Empirical Psychology (§§589-91)



Signature A: Nachl. Johann Gottfried Herder XXV.38 (8°, 1 p., Staatsbibliothek zu Berlin – Preußischer Kulturbesitz)


One sheet (10 x 17.5 cm), ribbed paper with a partial watermark (eagle with a sword in the right talon), and a horizontal fold-crease in the middle. The writing, ink and paper is a fairly close match to the slightly-larger format 2 pp. RP 742 (sig. B). It appears to be the identical paper and format to the Blaues Studienbuch, although the corners are not rounded (as they are in the notebook). Text only on one side, with a 2.5 cm margin at the bottom, in light brown ink. Concerns Baumgarten, §§589-91 (empirical psychology). Printed at Irmscher [1964, 65-6] and AA 28: 143-44.


[XXV.38] ms 1


[Sectio VII]
[Facultas fingendi, §§589-594]

[1] / Dichtungsvermögen:–

vereinigt ˚die Begriffe ˚.auf ˚eine andre Art, als s.ie in ˚der Phantas.ie wären.

/ 1) [a] combinando:

z.E. Menschen ˚.mit Flügeln z.E. Merkur, Pegasus:[2]

/ 2) praescindendo:

dieß ist ˚.von abstrahendo so unterschieden, ˚daß dieses heißt: etwaz ˚nicht denken: ˚.von etwaz

˚einen Begrif unterlassen: ˚und dies: etwaz negiren, ˚den Gedank.en ˚aufheben: — Ich laße

˚.ein Prädikat ˚.von ˚meiner Phantasie ˚aus: – ich denke blos ˚einen Theilbegr.iff bei ˚der

Abstrakt:ion – verneine ich aber die andre Theilbegriffe: so fingire ich schon.

/ Alle Erdichtungen

sind neu: ˚.und blos partialit.er in ˚den sinnl.ichen Empfindungen. Sie sind

/ 1) intellectual:

[b]

z.E. in ˚der Philos:ophie ˚der Begrif ˚.vom Geiste, ist ˚.von ˚der Luft, [c] willkührl.ich abstrah.iert ˚durch

Trennung ˚.und Verbindung:[3] alle Philos.ophischen Fiktionen müssen ˚durch Beweise Wahrheiten

˚werden z.E. ˚der Begr.iff ˚.von ˜Gott: ist willkührl.ich erdichtet: — Leibniz subtiles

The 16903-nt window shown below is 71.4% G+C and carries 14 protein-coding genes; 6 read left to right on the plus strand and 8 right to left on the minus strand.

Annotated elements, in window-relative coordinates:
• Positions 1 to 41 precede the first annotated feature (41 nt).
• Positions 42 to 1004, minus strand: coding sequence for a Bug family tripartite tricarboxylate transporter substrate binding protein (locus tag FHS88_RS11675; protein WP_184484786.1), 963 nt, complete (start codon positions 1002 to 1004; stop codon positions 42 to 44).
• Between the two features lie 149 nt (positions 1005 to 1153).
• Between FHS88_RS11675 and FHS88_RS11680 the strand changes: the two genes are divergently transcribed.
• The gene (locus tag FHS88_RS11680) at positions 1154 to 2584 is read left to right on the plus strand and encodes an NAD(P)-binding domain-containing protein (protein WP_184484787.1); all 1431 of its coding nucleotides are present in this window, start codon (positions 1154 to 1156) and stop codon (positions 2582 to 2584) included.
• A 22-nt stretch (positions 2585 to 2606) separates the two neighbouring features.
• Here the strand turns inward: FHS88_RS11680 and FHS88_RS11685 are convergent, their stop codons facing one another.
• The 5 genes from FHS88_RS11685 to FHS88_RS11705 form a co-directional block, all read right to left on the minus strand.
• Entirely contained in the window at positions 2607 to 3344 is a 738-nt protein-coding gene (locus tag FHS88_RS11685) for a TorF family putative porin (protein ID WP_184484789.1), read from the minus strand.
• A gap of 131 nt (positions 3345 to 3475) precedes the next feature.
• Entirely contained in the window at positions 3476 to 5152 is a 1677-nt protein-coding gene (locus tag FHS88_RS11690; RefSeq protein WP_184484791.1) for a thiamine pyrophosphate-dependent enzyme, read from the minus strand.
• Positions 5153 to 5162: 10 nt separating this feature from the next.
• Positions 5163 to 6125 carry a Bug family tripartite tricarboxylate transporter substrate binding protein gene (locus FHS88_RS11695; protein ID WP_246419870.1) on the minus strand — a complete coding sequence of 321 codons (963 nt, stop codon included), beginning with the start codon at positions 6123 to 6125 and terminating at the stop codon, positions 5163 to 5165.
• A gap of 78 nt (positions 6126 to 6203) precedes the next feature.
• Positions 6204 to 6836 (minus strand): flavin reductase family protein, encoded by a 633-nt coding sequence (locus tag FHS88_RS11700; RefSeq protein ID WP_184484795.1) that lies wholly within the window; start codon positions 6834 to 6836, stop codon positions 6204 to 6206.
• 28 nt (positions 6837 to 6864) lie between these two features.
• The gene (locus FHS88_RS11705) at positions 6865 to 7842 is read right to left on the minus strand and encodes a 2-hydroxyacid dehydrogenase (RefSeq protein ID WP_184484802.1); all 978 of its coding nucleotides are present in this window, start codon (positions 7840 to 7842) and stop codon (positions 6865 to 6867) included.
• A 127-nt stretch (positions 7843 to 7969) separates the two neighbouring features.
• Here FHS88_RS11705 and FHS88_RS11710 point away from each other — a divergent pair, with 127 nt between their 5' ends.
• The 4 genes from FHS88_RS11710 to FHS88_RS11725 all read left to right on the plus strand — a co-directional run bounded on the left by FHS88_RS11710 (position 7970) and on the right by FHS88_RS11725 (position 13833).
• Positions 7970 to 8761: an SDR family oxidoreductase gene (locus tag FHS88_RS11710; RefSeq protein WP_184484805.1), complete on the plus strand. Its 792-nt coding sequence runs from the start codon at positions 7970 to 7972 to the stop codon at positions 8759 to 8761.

Seelen körperchen ist ˚eine Fiction:[4]

/ 2) sensual:

z.E. Träume: nicht nach Vernunftgründen: Ein Luftbaumeister, ˚der Luft

schlößer ˚.auf Robinsons Insel[5] baut:

/ Das praescind.endo

ist hiebei weit schwerer, als combin.ando, ˚weil ˚die Seele hier wider ˚die Gewohn-

heits Ideen streben muß:

[590-91][6]

/ S.ie sind 1)

Chimären:} [d] s.ie ˚werden nach ˚der Natur ˚der Phantas.ie beurteilt

/ 2)

wahre:  }[e] nicht die Empfindung selbst: ob ˚sich das combinirte widerspricht

˚oder ˚nicht: — ˚werden s.ie vor Empfindungen gehalten: so ˚werden es ¿ Chimären z.E. die des

Don Quixotte:[7] – ˚die Wahrh.eit derselben ˚wird nach ˚der Mögl.ichkeit der Coexist.enz ˚der Pdikate

beurteilt. – z.E. ˚der Stoische Weltweise trennt Dinge ˚.von den Menschen, ˚die ˚sich ˚nicht

abtrennen laßen: — Roußeaus Erdichtung ˚.von Emil ist s.ie wahr oder Chimäre

im praktischen Verstande: — : vielleicht ˚nicht; wenigstens hält er ˚die Sittlichk.eit ˚der

gemeinen Erziehung vor Chimären:[8] – ˚Die Allegor.ien müssen stets ˚einen Grad

˚der Wahrh.eit haben: ˚der ˚wenn er erreicht wird, s.ie [f] ˚nicht ˚eine Chimäre ist: — Mohammeds[g]

geschwinde Reise[9] ist an ˚sich ˚nicht Chimäre: ˚wenn s.ie aber vor wirkl.ich gehalten wird,

so ists fies: — Gesicht des Mirza:[10] ist [h] nicht Chimäre: — ˚Die Dichter erdichtungen

müssen also ˚nicht nach ˚der ‹logischen› Wahrh.eit ˚sondern in ihrer Art betrachtet ˚werden: daß die Dinge

˚sich ˚nicht wiedersprechen: ˚.und das Gegentheil ˚nicht gewiß ˚.und also wahrscheinlich ist.

Miltons Erdichtungen ˚sind also nicht[i] blos ˚keine Unmöglichkeiten: ˚sondern ˚.auch wahrscheinlich.[11]

aber Sünde ist vielleicht schon zu weit ˚.vom Körperl.ichen praescind.irt ˚.wenn s.ie als Person vor~

gestellt wird:[12] — In ˚der Philos:ophie insonderh:eit Physik erdichtet ˚.man sehr: daher

entstehen Hypothesen z.E. Magnet in ˚der Erde:[13] ˚die ˚durch Gründe bestärkt ˚werden müß[en]

˚und Wahrh.eiten ˚werden können.

[datum: 14.09.2013 / 18.05.2014 / 09.06.2017]


Explanatory Notes
[EP 589-91]

ms 1


[1] There are no section numbers from Baumgarten indicated on this page of notes, but the discussion concerns Section VII (facultas fingendi), beginning with §589. Click on the '¶' for a parallel page of notes from EP 531 (A10).